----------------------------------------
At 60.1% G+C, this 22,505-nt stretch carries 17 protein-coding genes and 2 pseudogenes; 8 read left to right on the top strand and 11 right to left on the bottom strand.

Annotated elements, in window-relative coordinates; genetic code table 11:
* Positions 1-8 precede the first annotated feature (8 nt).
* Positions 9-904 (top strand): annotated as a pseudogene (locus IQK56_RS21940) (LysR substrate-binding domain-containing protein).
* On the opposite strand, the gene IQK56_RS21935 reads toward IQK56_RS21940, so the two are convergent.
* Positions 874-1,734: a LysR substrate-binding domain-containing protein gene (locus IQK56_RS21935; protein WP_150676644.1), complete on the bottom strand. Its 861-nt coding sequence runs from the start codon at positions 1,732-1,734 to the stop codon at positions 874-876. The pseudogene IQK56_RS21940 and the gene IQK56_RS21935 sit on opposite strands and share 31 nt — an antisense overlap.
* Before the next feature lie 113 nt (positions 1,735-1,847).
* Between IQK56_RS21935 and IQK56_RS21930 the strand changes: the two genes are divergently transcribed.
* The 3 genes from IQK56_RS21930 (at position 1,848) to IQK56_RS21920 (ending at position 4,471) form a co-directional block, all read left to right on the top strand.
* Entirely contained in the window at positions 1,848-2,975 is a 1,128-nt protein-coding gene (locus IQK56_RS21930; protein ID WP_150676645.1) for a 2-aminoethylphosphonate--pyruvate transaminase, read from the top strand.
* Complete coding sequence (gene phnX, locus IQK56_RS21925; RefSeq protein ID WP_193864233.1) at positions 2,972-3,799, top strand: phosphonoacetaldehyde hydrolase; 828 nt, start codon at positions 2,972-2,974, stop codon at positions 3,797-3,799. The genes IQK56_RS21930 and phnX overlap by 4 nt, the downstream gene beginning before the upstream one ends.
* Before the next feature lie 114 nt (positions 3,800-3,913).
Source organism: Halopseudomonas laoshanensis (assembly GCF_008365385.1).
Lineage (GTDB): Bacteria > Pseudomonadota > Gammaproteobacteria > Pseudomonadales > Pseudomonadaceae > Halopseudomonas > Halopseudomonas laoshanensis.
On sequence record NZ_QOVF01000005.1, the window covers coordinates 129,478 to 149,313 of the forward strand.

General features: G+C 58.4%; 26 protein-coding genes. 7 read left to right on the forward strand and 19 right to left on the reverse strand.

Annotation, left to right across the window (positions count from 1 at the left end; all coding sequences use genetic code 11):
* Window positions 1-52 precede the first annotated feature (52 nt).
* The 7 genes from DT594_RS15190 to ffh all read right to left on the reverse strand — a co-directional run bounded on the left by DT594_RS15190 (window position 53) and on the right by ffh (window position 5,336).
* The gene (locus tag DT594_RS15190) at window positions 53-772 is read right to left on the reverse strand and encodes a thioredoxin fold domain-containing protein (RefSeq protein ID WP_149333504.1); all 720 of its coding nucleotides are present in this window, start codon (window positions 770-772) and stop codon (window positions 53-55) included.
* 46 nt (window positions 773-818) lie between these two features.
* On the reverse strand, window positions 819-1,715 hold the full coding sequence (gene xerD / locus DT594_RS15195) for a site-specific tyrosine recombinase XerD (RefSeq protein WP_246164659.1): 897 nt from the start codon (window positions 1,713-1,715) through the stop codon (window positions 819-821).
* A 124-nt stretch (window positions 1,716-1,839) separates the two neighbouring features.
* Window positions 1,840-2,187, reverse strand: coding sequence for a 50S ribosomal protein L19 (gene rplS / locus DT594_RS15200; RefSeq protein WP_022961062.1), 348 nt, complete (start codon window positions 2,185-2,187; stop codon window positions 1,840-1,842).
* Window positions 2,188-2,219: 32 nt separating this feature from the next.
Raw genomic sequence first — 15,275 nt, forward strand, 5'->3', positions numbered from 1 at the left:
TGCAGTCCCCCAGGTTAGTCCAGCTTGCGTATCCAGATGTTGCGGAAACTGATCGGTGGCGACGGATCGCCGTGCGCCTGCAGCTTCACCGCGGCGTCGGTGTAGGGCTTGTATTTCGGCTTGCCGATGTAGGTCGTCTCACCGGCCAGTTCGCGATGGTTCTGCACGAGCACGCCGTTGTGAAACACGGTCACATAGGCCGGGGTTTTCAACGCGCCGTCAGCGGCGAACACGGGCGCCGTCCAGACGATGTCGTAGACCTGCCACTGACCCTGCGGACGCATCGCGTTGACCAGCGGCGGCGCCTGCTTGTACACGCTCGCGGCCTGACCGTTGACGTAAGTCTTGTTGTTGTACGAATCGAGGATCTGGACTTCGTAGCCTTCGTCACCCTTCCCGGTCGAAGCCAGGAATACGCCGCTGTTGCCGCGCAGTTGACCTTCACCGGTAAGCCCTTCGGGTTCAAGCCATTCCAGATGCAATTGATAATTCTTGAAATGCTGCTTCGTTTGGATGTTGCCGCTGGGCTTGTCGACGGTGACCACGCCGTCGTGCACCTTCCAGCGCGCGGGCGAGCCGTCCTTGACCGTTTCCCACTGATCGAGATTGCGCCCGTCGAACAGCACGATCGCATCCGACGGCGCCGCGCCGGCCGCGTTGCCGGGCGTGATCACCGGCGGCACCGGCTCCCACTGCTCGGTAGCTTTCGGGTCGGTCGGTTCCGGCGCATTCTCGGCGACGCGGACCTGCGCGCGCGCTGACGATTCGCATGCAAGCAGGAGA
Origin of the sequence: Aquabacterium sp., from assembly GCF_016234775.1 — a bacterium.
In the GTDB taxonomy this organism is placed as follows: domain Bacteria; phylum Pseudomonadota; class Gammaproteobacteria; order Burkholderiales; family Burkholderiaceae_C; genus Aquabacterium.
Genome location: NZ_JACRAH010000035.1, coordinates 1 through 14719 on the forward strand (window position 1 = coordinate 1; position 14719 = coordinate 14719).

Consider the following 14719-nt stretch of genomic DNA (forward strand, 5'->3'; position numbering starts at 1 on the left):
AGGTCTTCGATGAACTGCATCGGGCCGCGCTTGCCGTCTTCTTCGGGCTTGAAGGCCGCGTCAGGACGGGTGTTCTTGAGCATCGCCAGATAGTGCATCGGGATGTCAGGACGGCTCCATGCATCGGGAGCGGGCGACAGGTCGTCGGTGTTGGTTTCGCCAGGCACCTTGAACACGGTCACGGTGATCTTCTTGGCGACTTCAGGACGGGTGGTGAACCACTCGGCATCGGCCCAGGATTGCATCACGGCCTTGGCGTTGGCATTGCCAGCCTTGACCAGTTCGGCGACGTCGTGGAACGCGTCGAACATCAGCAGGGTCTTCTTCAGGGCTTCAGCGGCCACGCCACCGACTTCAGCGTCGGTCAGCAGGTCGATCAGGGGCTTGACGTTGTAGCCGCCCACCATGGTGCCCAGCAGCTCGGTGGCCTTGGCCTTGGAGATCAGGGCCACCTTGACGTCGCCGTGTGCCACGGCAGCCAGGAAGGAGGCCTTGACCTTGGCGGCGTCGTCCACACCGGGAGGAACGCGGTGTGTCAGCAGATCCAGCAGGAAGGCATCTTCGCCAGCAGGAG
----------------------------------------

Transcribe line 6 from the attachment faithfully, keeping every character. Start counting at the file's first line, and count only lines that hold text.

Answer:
* Positions 874-1,734: a LysR substrate-binding domain-containing protein gene (locus IQK56_RS21935; protein WP_150676644.1), complete on the bottom strand. Its 861-nt coding sequence runs from the start codon at positions 1,732-1,734 to the stop codon at positions 874-876. The pseudogene IQK56_RS21940 and the gene IQK56_RS21935 sit on opposite strands and share 31 nt — an antisense overlap.